As ever, Cafe Calcio is back on London’s Resonance FM tonight, and this evening we have a double dose of art, courtesy of their very own Chris Roberts.  The show is on at 9.00 this evening and is repeated at 11.00 tomorrow morning, with a podcast version available during the week. You can listen to it by clicking here.

On Post-Modernism

Post-modernism is, perhaps, more a philosophy than an art movement but one which has undoubtedly had a profound influence on art in the late 20th century though the term originated in the 19th. When used pejoratively, post-modernism describes tendencies perceived as relativist, counter-enlightenment or anti-modern, particularly in relation to critiques of rationalism, universalism or science.

Post-modernism is a critique of the “modernist” scientific mentality of objectivity and progress associated with the Enlightenment so where modernism was primarily concerned with principles such as identity, unity, authority, and certainty, postmodernism is often associated with difference, plurality, textuality, and skepticism. There is an inherent suspicion towards global cultural narrative and a supposition that many, if not all, apparent realities are only social constructs, as they are subject to change inherent to time and place. It emphasizes the role of language, power relations, and motivations; in particular it attacks the use of sharp classifications such as male versus female, straight versus gay, white versus black, or in football’s case win versus loss.

It has surprising longevity for a term heavily used throughout the twentieth century and forms part of the philosophical underpinning of situationism and much of the successful conceptual art of the last thirty years including the young British artists. The galaticos of the movement are Jacques Derrida (1930–2004), Michel Foucault (1926–1984) and Jean Baudrillard (1929–2007) who all, oddly enough sound like they might be somebody handy for Anderlecht who Spurs are interested in. Like modern football the buzzwords of post modernity litter the language occasionally running together in beautiful abstractions like Gerald Sinstadt  on methamphetamine, ‘intertextual’, ‘metaphysics of presence’, ‘predicament’ of reflexivity, ‘de-centring’ of the subject, an ‘incredulity towards metanarratives’, the ‘implosion of meaning’, deconstruction, ‘placelessness’ or ‘critical regionalism’.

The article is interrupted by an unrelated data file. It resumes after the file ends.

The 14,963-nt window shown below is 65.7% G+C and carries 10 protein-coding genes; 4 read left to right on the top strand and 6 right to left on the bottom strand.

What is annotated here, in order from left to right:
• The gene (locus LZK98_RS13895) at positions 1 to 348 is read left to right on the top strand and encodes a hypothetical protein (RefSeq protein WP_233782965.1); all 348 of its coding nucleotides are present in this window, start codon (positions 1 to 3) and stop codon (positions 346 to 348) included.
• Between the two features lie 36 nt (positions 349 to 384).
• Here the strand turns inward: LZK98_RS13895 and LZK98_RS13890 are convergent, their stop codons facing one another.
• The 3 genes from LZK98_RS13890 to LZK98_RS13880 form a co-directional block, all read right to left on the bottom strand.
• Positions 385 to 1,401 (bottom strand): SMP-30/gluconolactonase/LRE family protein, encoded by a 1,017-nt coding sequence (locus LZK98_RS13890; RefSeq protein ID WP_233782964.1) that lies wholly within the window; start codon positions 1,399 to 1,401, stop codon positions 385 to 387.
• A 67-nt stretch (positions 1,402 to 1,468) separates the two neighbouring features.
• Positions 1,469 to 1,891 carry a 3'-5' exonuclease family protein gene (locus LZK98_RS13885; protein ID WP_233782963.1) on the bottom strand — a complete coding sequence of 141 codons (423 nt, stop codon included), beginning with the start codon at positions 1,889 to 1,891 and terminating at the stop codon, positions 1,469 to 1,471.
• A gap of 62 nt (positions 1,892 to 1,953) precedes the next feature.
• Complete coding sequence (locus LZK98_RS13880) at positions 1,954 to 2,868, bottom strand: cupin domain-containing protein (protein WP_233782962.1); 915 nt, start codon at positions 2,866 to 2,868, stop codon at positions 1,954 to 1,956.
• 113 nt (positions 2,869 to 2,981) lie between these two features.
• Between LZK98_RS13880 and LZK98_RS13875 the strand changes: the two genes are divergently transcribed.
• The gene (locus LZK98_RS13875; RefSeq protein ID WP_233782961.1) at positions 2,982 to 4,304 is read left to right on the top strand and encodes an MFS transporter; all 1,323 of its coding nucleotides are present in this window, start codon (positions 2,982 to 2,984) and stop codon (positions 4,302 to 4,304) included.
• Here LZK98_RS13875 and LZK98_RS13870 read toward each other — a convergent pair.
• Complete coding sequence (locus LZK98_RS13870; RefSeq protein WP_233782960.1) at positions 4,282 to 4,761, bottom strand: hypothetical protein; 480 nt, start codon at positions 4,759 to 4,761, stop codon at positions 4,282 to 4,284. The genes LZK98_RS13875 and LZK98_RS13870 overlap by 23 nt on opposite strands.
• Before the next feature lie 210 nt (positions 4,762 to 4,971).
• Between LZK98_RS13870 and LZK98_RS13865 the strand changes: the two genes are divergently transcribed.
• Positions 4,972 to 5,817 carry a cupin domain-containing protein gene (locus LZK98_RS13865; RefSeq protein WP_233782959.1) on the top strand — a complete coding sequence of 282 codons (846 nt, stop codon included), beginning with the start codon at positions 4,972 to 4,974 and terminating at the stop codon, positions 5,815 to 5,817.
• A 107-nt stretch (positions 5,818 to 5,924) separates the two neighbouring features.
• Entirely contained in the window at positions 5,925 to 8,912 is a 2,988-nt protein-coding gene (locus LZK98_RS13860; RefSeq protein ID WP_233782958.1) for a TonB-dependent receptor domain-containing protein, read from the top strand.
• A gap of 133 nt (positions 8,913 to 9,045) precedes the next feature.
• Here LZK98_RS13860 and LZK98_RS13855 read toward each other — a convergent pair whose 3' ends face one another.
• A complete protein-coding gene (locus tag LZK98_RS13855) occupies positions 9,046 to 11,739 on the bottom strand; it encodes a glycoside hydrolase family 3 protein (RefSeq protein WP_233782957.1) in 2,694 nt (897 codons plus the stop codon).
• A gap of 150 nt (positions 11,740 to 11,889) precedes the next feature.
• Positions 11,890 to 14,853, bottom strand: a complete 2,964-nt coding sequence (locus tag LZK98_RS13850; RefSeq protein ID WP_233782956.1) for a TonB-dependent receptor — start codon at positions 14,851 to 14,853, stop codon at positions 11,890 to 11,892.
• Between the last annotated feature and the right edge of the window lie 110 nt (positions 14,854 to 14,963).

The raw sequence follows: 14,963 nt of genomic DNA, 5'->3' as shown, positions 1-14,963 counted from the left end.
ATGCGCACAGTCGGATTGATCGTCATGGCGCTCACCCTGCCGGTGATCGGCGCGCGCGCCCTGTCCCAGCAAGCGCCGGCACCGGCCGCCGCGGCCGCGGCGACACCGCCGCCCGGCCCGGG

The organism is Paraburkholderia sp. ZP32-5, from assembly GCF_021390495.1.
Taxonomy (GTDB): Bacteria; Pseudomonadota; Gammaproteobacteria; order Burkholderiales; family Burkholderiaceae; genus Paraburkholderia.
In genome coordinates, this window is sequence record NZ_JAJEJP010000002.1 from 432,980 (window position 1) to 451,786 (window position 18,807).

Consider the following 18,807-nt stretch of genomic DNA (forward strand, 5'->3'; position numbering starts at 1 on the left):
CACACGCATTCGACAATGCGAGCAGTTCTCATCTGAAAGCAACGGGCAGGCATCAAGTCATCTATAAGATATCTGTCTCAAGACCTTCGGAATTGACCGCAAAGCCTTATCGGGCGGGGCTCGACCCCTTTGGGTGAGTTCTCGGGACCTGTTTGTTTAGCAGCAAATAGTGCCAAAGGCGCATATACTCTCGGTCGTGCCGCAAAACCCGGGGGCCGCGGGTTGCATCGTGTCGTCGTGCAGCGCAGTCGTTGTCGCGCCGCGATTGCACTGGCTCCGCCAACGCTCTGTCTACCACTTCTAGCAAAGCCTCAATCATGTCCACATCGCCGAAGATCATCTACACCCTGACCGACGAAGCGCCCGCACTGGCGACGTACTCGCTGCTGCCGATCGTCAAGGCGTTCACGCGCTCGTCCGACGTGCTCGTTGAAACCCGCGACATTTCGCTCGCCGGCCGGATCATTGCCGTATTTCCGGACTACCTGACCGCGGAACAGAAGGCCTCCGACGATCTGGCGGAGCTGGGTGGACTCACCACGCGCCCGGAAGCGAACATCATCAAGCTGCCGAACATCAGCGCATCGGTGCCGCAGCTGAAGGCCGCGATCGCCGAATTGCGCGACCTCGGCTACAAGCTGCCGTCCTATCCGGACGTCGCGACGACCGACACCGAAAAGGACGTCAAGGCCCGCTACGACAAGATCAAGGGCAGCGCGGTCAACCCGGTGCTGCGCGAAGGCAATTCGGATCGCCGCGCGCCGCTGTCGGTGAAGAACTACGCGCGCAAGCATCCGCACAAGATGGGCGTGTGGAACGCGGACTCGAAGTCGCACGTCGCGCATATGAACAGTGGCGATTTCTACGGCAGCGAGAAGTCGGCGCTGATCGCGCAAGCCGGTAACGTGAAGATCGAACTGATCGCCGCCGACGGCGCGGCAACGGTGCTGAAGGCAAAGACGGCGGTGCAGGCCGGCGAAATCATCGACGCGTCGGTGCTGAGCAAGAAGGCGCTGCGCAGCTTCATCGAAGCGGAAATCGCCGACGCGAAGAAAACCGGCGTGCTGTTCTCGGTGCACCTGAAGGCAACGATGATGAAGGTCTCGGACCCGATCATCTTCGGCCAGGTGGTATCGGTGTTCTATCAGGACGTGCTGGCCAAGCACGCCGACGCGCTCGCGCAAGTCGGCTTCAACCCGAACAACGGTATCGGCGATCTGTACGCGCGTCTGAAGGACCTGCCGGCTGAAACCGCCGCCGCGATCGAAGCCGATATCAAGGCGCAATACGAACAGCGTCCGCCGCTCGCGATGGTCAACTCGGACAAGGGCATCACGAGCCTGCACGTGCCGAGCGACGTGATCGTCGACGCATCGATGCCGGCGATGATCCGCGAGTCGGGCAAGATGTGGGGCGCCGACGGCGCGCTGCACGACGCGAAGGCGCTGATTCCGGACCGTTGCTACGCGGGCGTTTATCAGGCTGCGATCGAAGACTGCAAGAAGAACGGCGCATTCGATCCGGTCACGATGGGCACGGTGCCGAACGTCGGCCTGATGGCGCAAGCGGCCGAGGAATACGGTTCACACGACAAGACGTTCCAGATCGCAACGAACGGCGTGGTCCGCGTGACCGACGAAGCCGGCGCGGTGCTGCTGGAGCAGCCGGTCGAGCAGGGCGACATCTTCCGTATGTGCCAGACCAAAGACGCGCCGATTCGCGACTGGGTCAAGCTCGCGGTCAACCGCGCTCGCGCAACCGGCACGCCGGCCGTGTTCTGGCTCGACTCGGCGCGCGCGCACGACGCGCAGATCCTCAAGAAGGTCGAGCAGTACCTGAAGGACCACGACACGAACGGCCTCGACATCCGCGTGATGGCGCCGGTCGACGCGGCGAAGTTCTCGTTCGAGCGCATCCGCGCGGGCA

There are many beautiful examples of relativism in the managerial team talk with the duality of life nicely summed up by Francisco Maturana who said after a sound beating that ‘every defeat is a victory in itself’, a comment supported by John Toshack who opined that ‘winning all the time is not necessarily good for the team.’ Graham Taylor moved up to the position of a truly omnipotent being when he declared ‘it’s the only way we can lose, irrespective of the result.’ Giving clear directions is extremely important for the momentum of a club because as Peter Reid said ‘in football, if you stand still you go backwards,’ which may not be all bad to Dave Sexton who stated that ‘the way forwards is backwards.’